An open source tool to validate Kubernetes configuration files.

Why do I need Copper? If infrastructure as code is the right way to go, then you need to apply the same principles you use for code to infrastructure configuration as well.

What can I use Copper for? You can use Copper to make sure your Kubernetes configuration files adhere to policies you set for your infrastructure, like not allowing latest as an image tag or making sure your Load Balancer IP addresses don't get changed by mistake.

Monthly Downloads: 30
Programming language: JavaScript
License: MIT License
Tags: Automation     Kubernetes     File Validator     Policies    
Latest version: v2.0.1

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Copper is a simple tool for validate your configuration files. This is specifically useful with Kubernetes configuration files to enforce best practices, apply policies and compliance requirements.

NOTE: This is Copper v2.0 which is a rewrite of Copper v1.0 (and not an in-place upgrade). Copper v2.0 uses Javascript as it's scripting language instead of Copper v1.0's custom DSL. At the moment, we don't offer any upgrades for old Copper v1 scripts to Copper v2.

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Head to the releases section of this repository and download the latest version of Copper. You can update Copper using copper update command at any time. By default, you will be running the stable releases. To change the channel, you can use the --channel argument in copper update.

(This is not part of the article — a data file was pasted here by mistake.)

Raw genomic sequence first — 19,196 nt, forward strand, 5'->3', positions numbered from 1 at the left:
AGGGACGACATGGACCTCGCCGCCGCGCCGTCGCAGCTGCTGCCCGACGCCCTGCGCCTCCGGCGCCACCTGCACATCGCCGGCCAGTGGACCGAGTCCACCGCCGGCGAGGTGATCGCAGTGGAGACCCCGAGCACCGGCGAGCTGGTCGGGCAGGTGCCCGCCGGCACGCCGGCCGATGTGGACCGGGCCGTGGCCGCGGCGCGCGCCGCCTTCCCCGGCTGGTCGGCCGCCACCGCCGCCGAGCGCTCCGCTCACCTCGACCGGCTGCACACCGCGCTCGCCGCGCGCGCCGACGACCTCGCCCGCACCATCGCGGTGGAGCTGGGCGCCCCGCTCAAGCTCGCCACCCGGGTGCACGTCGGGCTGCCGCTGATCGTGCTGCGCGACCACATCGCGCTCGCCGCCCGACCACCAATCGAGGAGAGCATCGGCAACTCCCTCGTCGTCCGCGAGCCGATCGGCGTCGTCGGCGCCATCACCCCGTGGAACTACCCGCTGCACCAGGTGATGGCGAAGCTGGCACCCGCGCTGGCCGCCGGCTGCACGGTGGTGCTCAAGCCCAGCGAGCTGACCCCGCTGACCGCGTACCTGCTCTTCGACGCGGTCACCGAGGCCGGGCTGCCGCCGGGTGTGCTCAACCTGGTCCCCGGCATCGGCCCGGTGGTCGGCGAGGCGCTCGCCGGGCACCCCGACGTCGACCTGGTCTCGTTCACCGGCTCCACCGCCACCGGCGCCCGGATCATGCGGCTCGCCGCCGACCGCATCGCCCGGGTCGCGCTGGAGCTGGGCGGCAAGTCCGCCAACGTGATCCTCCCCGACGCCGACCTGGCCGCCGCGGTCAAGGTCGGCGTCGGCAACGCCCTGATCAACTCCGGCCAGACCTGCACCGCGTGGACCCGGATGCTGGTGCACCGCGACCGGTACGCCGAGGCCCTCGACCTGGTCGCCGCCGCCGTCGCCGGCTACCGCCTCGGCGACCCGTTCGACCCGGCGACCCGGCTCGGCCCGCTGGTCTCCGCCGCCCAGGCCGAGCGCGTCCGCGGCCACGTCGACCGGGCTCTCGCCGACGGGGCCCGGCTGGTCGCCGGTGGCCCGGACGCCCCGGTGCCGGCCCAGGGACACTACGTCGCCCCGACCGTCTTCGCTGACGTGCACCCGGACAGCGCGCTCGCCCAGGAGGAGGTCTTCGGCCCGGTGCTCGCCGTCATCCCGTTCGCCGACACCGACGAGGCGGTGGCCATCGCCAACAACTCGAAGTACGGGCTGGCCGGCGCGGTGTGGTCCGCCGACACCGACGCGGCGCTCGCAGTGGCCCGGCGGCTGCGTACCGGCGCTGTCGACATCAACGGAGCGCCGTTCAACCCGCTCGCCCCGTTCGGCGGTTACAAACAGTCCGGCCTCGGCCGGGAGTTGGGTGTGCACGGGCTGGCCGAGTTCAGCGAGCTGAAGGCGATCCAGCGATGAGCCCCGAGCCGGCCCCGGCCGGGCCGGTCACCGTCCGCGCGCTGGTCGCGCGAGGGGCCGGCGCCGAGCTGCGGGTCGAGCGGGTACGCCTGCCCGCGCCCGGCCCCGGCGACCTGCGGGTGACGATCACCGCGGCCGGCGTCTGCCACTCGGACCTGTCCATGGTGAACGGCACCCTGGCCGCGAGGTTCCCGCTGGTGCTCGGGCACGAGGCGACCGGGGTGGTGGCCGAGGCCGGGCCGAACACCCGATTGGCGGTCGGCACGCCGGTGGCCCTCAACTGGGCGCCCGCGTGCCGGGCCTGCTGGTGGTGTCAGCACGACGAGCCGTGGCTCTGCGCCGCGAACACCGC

copper validate --in samples/sample.yml --validator samples/no_latest.js

This will run no_latest.js script to validate sample.yml (both available in this repository).

Copper supports YAML configuration files. By default, it loads the entire input YAML file into the $$ variable that's available to your scripts. Each section of your YAML file is one item in the $$ array.

Here is an example on how to stop using latest as the image tag.

    if ($.kind === 'Deployment') {
        $.spec.template.spec.containers.forEach(function(container) {
            var image = new DockerImage(container.image);
            if (image.tag === 'latest') {
                errors.add_error('no_latest',"latest is used in " + $.metadata.name, 1)

As you can see, for each section in the YAML, we check if the item is a Deployment, if it is use one of Copper's internal helper classes DocerkImage to load the image name and parse it. DockerImage understands the intricacies of Docker image names (default tag names, default repos, etc). If the tag is latest we push an error into the errors list.

Once our script has run, Copper will check errors for any errors.

Each validation error should have 3 attributes: check_name: The name of the check we just performed title: Some explanation about this error severity: A numerical representation of the severity of this error.

You can set the maximum allowed severity when running Copper using the --threshold argument.


To see what helpers are available for you to use in your scripts, see the files in the libjs folder in the repository. All these files are loaded before your script is run and therefore are available to use within your scripts.